On the other hand, it is important to get some knowledge before jumping in. For example, as a novice I might be buying a big block and thinking of doing a subdivision. In my research, I would buy a comprehensive manual on subdivisions, search all the …

How to Score High for the USMLE Step 1

You worked hard for your basic sciences and now you need to pass the USMLE Step 1 with a kickass score. Fortunately, the resources required for the Step 1 is not as a vast as the Step 2 CK. It all boils down to two resources: USMLE World question bank and the First Aid for the USMLE Step 1 book.

The resources overall:

Dr. Najeeb Videos

Dr. Najeeb videos is gold and I think when you do not know anything, you should start watching those videos first before trying anything else.

Kaplan Videos

Kaplan videos are very comprehensive, but they waste a lot of time reading off the slides to you instead of drawing things out like Dr. Najeeb. The Behavioral science section for the Step 1 is perfect which provides excellent explanation of Ethics and Biostatistics.


Dr. Sattar, from University of Chicago, does a great job smoothly explaining the pathology behind every diseases. He offers an online video course and book to follow along.

First Aid for the USMLE Step 1

This should be your bible for the Step 1 as it has an outline for 80% of what will be on the test. Remember this is not a book so you can not just open it from page one and expect to read it smoothly to the last page. However, make sure you write all your notes on this.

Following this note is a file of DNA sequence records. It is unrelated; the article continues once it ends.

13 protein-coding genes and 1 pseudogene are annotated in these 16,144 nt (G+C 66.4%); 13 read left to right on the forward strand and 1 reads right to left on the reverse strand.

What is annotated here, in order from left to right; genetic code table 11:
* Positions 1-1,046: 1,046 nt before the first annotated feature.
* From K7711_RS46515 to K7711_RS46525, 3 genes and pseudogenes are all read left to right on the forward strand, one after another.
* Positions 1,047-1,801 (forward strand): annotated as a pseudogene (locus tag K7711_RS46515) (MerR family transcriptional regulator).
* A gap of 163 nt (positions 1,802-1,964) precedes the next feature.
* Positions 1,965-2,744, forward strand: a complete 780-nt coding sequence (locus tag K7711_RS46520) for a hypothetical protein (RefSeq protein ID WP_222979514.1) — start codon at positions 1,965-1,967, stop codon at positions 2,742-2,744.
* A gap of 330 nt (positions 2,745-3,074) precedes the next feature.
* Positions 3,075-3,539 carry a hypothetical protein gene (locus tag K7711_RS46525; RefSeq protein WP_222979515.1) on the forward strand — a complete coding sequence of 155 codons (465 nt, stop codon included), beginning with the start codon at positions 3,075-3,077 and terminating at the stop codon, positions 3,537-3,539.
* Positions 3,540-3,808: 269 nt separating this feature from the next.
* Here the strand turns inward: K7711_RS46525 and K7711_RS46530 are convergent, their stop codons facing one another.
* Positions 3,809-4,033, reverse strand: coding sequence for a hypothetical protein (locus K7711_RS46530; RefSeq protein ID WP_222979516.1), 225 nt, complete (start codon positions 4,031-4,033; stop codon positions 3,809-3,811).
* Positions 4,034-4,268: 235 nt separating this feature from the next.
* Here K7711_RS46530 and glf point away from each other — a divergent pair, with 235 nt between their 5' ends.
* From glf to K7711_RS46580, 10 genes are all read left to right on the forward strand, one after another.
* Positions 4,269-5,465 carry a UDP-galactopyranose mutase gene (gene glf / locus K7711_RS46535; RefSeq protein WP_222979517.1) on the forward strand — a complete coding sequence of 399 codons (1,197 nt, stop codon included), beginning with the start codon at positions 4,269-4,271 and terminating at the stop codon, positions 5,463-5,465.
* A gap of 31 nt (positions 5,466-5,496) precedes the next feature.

Doctor In Training (DIT)

This DIT course is excellent if you can not figure out how to use First Aid for the USMLE Step 1. This course helps in going back and forth and how and what to annotate on the book to fully understand each and every concept.

USMLE World Question Bank

USMLE World for the Step 1 is the ultimate resource which is a must. It is the most difficult question bank I have ever used but it helped me get a good score on the test. This question bank should be done simultaneously as you are doing DIT and reading the First Aid book.

These are the resources I used and I scored a score higher than the national average for the USMLE Step 1 . It's up to which resources you will use to study for the exam; however, you should note that USMLE World question bank and the First Aid for the USMLE Step 1 book is mandatory to use. This test is not easy and it requires a lot of time and effort so you have to be fully committed to this test, as in you should breath, dream, and live this test. …

Work / Life Balance – Are You in Control?